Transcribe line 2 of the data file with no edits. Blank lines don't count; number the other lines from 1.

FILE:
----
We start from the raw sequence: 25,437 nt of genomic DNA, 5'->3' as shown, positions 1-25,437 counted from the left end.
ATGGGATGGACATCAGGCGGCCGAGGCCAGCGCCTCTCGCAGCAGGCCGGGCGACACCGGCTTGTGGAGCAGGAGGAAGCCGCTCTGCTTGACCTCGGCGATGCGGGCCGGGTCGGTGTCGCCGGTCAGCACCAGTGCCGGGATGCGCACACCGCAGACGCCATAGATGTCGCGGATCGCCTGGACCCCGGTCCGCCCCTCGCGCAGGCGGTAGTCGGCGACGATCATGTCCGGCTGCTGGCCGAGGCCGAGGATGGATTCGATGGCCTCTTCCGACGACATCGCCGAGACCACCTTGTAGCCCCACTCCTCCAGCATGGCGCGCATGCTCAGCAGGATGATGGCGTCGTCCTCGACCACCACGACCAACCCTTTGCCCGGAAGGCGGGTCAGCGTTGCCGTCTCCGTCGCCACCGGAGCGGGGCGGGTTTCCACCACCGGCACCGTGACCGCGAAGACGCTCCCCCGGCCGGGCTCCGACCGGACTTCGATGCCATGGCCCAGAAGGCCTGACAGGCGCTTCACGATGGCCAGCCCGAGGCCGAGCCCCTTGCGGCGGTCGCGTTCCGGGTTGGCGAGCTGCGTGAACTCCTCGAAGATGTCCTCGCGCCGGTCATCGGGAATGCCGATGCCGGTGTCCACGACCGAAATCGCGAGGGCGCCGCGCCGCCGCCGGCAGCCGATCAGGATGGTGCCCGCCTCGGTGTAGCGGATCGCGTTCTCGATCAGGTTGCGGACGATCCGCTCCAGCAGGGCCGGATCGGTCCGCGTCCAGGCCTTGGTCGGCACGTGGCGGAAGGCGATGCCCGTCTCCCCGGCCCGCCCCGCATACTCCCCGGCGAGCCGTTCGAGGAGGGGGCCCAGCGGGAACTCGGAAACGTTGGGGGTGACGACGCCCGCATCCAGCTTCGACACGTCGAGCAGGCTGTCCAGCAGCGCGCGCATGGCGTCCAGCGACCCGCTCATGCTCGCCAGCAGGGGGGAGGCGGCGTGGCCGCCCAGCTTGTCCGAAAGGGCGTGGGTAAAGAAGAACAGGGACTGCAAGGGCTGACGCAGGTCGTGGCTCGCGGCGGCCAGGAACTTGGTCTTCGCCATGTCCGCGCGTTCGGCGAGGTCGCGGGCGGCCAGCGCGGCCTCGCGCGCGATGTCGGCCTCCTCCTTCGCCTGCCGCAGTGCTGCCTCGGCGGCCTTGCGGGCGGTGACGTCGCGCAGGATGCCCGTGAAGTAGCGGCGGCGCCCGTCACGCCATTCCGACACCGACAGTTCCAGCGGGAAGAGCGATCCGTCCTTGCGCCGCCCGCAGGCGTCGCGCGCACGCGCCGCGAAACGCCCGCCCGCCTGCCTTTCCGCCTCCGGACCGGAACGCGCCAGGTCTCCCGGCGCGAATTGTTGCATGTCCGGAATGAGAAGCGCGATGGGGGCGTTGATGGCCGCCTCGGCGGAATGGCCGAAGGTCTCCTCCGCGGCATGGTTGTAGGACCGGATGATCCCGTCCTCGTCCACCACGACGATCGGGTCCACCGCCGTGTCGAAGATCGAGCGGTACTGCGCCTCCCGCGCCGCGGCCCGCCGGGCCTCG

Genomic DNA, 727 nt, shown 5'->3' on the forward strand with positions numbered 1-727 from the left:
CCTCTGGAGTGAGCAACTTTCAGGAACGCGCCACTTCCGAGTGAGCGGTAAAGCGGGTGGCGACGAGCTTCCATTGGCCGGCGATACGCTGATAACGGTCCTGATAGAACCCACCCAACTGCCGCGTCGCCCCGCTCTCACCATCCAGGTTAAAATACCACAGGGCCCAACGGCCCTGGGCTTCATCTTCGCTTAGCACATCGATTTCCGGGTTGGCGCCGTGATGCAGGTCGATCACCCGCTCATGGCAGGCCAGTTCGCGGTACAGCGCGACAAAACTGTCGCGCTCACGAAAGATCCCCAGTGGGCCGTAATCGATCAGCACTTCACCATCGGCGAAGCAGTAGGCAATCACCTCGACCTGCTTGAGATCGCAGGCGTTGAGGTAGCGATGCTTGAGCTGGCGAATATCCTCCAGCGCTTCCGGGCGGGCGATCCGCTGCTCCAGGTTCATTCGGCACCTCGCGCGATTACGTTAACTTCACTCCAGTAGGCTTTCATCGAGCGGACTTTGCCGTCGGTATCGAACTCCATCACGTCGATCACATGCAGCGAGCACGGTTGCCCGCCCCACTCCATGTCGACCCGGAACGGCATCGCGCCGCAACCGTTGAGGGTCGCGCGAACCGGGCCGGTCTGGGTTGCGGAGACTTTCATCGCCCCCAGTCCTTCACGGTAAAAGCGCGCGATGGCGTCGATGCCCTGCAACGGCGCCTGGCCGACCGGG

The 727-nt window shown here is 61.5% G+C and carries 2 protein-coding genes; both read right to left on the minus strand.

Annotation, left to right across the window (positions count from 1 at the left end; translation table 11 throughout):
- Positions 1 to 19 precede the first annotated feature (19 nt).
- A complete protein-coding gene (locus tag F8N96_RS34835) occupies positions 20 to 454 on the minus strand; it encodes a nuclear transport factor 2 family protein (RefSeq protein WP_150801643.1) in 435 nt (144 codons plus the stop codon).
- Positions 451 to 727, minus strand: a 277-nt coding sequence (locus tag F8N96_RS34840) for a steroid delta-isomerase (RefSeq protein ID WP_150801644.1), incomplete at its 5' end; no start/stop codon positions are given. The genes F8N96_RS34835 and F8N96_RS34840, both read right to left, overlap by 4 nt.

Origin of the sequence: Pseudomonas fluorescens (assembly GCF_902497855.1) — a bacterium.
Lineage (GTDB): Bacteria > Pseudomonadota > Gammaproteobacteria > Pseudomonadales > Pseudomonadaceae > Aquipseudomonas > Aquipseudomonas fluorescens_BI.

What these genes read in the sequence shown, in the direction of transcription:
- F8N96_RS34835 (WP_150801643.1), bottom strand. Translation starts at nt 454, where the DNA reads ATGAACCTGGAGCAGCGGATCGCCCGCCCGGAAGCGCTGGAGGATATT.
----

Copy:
ATGGGATGGACATCAGGCGGCCGAGGCCAGCGCCTCTCGCAGCAGGCCGGGCGACACCGGCTTGTGGAGCAGGAGGAAGCCGCTCTGCTTGACCTCGGCGATGCGGGCCGGGTCGGTGTCGCCGGTCAGCACCAGTGCCGGGATGCGCACACCGCAGACGCCATAGATGTCGCGGATCGCCTGGACCCCGGTCCGCCCCTCGCGCAGGCGGTAGTCGGCGACGATCATGTCCGGCTGCTGGCCGAGGCCGAGGATGGATTCGATGGCCTCTTCCGACGACATCGCCGAGACCACCTTGTAGCCCCACTCCTCCAGCATGGCGCGCATGCTCAGCAGGATGATGGCGTCGTCCTCGACCACCACGACCAACCCTTTGCCCGGAAGGCGGGTCAGCGTTGCCGTCTCCGTCGCCACCGGAGCGGGGCGGGTTTCCACCACCGGCACCGTGACCGCGAAGACGCTCCCCCGGCCGGGCTCCGACCGGACTTCGATGCCATGGCCCAGAAGGCCTGACAGGCGCTTCACGATGGCCAGCCCGAGGCCGAGCCCCTTGCGGCGGTCGCGTTCCGGGTTGGCGAGCTGCGTGAACTCCTCGAAGATGTCCTCGCGCCGGTCATCGGGAATGCCGATGCCGGTGTCCACGACCGAAATCGCGAGGGCGCCGCGCCGCCGCCGGCAGCCGATCAGGATGGTGCCCGCCTCGGTGTAGCGGATCGCGTTCTCGATCAGGTTGCGGACGATCCGCTCCAGCAGGGCCGGATCGGTCCGCGTCCAGGCCTTGGTCGGCACGTGGCGGAAGGCGATGCCCGTCTCCCCGGCCCGCCCCGCATACTCCCCGGCGAGCCGTTCGAGGAGGGGGCCCAGCGGGAACTCGGAAACGTTGGGGGTGACGACGCCCGCATCCAGCTTCGACACGTCGAGCAGGCTGTCCAGCAGCGCGCGCATGGCGTCCAGCGACCCGCTCATGCTCGCCAGCAGGGGGGAGGCGGCGTGGCCGCCCAGCTTGTCCGAAAGGGCGTGGGTAAAGAAGAACAGGGACTGCAAGGGCTGACGCAGGTCGTGGCTCGCGGCGGCCAGGAACTTGGTCTTCGCCATGTCCGCGCGTTCGGCGAGGTCGCGGGCGGCCAGCGCGGCCTCGCGCGCGATGTCGGCCTCCTCCTTCGCCTGCCGCAGTGCTGCCTCGGCGGCCTTGCGGGCGGTGACGTCGCGCAGGATGCCCGTGAAGTAGCGGCGGCGCCCGTCACGCCATTCCGACACCGACAGTTCCAGCGGGAAGAGCGATCCGTCCTTGCGCCGCCCGCAGGCGTCGCGCGCACGCGCCGCGAAACGCCCGCCCGCCTGCCTTTCCGCCTCCGGACCGGAACGCGCCAGGTCTCCCGGCGCGAATTGTTGCATGTCCGGAATGAGAAGCGCGATGGGGGCGTTGATGGCCGCCTCGGCGGAATGGCCGAAGGTCTCCTCCGCGGCATGGTTGTAGGACCGGATGATCCCGTCCTCGTCCACCACGACGATCGGGTCCACCGCCGTGTCGAAGATCGAGCGGTACTGCGCCTCCCGCGCCGCGGCCCGCCGGGCCTCG